The Chamber has just released a study entitled Downtown Montréal's transition to a green economy: accelerating the shift to sustainability in business practices, buildings, urban planning and mobility. The study was carried out with the support of KPMG. It was conducted as part of the “I love working downtown” initiative, with the support of the Ministère de l’Économie, de l’Innovation et de l’Énergie.
The study proposes ten recommendations for making downtown Montreal a place where the green transition of the city and the province can be accelerated.
"The Chamber has been working to revitalize downtown for nearly three years. We ran a number of projects in parallel to identify the issues, encourage the return of workers and support its commercial base. Right from the beginning, we've seen a very strong consensus that revitalizing downtown should also be part of a strategy to accelerate the greening of our economy. Our analyses show that downtown is an ideal place to make this transition. The study identifies four priority areas for action: changing business practices, addressing mobility, reviewing certain practices in the real estate sector, and adjusting our urban planning. We're convinced we can achieve this," said Michel Leblanc, President and CEO of the Chamber of Commerce of Metropolitan Montreal.
"If the city core is to maintain its vital role in Quebec's economic growth and its international profile, we need to be bold and focus greater attention towards turning to a green economy. The CCMM's study offers some ideas that can serve as inspiration for our future actions aimed at decarbonizing Montréal," said Pierre Fitzgibbon, Minister of Economy, Innovation and Energy, Minister Responsible for Regional Economic Development and Minister Responsible for the Metropolis and the Montréal Region.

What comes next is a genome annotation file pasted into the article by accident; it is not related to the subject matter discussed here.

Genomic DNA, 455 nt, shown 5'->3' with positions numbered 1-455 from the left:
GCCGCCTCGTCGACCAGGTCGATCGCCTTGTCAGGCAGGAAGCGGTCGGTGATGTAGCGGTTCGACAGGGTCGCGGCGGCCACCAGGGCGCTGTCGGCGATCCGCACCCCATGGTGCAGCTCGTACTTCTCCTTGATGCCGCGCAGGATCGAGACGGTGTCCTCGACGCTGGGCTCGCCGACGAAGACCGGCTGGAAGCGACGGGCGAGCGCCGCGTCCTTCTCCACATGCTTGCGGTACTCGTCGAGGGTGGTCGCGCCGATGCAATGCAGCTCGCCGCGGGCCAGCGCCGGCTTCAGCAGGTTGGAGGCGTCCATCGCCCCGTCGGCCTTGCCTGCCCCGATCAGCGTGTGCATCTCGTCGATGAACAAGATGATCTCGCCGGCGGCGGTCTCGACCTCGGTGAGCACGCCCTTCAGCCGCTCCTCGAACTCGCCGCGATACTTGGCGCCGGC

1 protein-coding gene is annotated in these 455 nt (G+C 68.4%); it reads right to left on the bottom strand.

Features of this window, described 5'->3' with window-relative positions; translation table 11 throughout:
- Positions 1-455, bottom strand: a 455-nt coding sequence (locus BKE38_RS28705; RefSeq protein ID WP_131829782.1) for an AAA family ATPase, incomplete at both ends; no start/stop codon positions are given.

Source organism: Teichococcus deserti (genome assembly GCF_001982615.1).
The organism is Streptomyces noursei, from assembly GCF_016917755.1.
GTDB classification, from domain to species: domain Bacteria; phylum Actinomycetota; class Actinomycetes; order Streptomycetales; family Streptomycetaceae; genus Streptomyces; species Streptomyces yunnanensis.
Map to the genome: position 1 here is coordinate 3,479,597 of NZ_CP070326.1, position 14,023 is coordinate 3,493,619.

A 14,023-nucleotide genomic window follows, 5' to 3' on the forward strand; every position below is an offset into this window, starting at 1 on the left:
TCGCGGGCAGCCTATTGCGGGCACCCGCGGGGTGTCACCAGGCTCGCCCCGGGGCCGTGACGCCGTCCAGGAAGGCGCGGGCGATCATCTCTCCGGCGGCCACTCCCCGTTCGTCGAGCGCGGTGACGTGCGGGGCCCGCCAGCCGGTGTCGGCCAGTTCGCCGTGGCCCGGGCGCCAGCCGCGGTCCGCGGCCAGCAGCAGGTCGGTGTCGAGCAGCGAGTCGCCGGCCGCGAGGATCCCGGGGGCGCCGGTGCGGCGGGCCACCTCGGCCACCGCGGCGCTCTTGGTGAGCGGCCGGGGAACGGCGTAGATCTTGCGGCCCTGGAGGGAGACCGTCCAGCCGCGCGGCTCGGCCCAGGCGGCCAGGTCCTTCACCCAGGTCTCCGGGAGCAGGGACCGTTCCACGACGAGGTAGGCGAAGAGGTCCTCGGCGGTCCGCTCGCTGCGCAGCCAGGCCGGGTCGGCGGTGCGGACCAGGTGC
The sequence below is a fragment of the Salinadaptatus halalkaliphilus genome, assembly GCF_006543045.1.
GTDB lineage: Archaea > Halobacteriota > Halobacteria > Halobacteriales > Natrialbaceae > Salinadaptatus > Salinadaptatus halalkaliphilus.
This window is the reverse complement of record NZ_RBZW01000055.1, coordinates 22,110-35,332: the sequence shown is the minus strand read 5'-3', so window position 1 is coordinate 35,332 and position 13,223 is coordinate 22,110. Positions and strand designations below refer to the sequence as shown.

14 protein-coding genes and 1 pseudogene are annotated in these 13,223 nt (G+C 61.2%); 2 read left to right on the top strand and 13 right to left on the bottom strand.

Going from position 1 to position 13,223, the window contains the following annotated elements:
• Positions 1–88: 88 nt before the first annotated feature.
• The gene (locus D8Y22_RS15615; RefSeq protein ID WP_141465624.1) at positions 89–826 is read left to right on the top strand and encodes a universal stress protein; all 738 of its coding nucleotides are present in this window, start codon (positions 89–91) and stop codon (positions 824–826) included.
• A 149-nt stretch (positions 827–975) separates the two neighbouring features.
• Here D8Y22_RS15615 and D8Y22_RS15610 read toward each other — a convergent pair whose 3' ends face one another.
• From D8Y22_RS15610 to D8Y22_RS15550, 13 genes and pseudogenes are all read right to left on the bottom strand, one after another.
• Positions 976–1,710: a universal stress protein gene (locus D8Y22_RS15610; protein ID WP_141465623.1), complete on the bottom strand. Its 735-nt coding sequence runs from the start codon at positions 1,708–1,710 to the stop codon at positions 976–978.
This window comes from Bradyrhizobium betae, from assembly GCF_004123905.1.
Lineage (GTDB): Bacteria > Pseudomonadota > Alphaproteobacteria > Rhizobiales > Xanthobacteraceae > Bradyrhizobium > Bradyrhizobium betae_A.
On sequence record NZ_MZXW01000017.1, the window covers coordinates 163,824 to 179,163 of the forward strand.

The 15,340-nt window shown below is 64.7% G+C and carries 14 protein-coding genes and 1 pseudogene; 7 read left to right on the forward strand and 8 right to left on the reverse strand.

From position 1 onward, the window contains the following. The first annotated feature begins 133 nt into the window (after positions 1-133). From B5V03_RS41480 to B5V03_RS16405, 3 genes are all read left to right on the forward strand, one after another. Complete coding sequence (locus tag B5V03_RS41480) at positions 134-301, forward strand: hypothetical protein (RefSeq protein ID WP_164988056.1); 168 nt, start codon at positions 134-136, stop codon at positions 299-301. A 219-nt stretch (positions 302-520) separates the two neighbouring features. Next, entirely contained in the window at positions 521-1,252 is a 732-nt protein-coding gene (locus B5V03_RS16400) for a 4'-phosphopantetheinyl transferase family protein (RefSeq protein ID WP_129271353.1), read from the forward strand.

Environmentally responsible business practices
"At the heart of the green transition of our economy lies the transformation of business models and practices. Our surveys show that climate change is a major concern for the business community, but that making the transition ranks only fourth on the list of priorities. Our study highlights the importance of breaking down silos to facilitate information sharing and support for businesses. As a reflection of our commitment to that effect, we joined forces with BMO Financial Group to launch the ConVERTgence economic movement, which aims to accelerate the green transition of businesses in Greater Montréal. Given the urgency of the situation, we're ready to act," added Michel Leblanc.
"With 39% of total emissions, the transportation sector remains the main contributor to greenhouse gas (GHG) emissions in Montréal. That percentage has in fact gone up by 5% compared with 1990. We need to significantly accelerate the electrification of downtown mobility, especially freight transport. We also need to draw inspiration from best practices elsewhere, with the introduction of low-emission arterial roads to improve air quality downtown. The challenge is great, and it's up to us to rise to the occasion," continued Michel Leblanc.
Sustainable real estate
"There is a need for renewal in downtown Montréal's real estate stock. Many Class B and C buildings require major work to comply with carbon neutrality targets. That said, the key issue in sustainable renovation remains financing. The various levels of government need to do more, by supporting private owners in this undertaking and offering financial incentives and accelerated administrative processes," noted Michel Leblanc.
Sustainable urban planning
"In line with the thinking behind Montréal’s Land Use and Mobility Plan, we recommend that the impact of new real estate projects on the ecological performance of the downtown area be taken into account through promotion of the principles of smart densification in TOD (transit-oriented development) areas and mixed use. We also believe that we should focus on redeveloping idle areas such as Bridge-Bonaventure. These areas, where redevelopment would take place from the ground up, present a historic opportunity to implement environmentally responsible practices from the very beginning. Their vision and their success must serve as inspiration for the green transition of urban planning practices downtown and throughout the city," commented Michel Leblanc.